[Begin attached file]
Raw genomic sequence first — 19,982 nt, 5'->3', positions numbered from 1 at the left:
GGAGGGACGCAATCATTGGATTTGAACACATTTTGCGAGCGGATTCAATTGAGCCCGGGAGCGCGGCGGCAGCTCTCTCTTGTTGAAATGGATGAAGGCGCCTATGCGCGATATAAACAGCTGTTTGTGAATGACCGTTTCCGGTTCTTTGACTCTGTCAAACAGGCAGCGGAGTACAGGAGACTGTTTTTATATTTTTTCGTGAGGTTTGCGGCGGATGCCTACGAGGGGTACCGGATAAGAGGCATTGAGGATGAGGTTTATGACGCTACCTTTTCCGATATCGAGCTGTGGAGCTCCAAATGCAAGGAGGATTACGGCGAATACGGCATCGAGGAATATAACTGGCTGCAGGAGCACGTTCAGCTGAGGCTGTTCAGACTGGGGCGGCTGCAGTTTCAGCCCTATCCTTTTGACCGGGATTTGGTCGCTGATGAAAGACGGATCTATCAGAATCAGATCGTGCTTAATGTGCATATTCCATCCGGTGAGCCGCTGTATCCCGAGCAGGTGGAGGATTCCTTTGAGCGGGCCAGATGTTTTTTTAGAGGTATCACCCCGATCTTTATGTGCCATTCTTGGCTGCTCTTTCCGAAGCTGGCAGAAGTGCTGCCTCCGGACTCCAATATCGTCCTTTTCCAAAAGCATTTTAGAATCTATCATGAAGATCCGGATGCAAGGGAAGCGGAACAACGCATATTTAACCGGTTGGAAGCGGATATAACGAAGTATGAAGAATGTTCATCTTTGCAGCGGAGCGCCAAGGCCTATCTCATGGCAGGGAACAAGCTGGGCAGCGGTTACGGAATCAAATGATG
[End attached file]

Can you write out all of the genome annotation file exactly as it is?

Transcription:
Raw genomic sequence first — 19,982 nt, 5'->3', positions numbered from 1 at the left:
GGAGGGACGCAATCATTGGATTTGAACACATTTTGCGAGCGGATTCAATTGAGCCCGGGAGCGCGGCGGCAGCTCTCTCTTGTTGAAATGGATGAAGGCGCCTATGCGCGATATAAACAGCTGTTTGTGAATGACCGTTTCCGGTTCTTTGACTCTGTCAAACAGGCAGCGGAGTACAGGAGACTGTTTTTATATTTTTTCGTGAGGTTTGCGGCGGATGCCTACGAGGGGTACCGGATAAGAGGCATTGAGGATGAGGTTTATGACGCTACCTTTTCCGATATCGAGCTGTGGAGCTCCAAATGCAAGGAGGATTACGGCGAATACGGCATCGAGGAATATAACTGGCTGCAGGAGCACGTTCAGCTGAGGCTGTTCAGACTGGGGCGGCTGCAGTTTCAGCCCTATCCTTTTGACCGGGATTTGGTCGCTGATGAAAGACGGATCTATCAGAATCAGATCGTGCTTAATGTGCATATTCCATCCGGTGAGCCGCTGTATCCCGAGCAGGTGGAGGATTCCTTTGAGCGGGCCAGATGTTTTTTTAGAGGTATCACCCCGATCTTTATGTGCCATTCTTGGCTGCTCTTTCCGAAGCTGGCAGAAGTGCTGCCTCCGGACTCCAATATCGTCCTTTTCCAAAAGCATTTTAGAATCTATCATGAAGATCCGGATGCAAGGGAAGCGGAACAACGCATATTTAACCGGTTGGAAGCGGATATAACGAAGTATGAAGAATGTTCATCTTTGCAGCGGAGCGCCAAGGCCTATCTCATGGCAGGGAACAAGCTGGGCAGCGGTTACGGAATCAAATGATG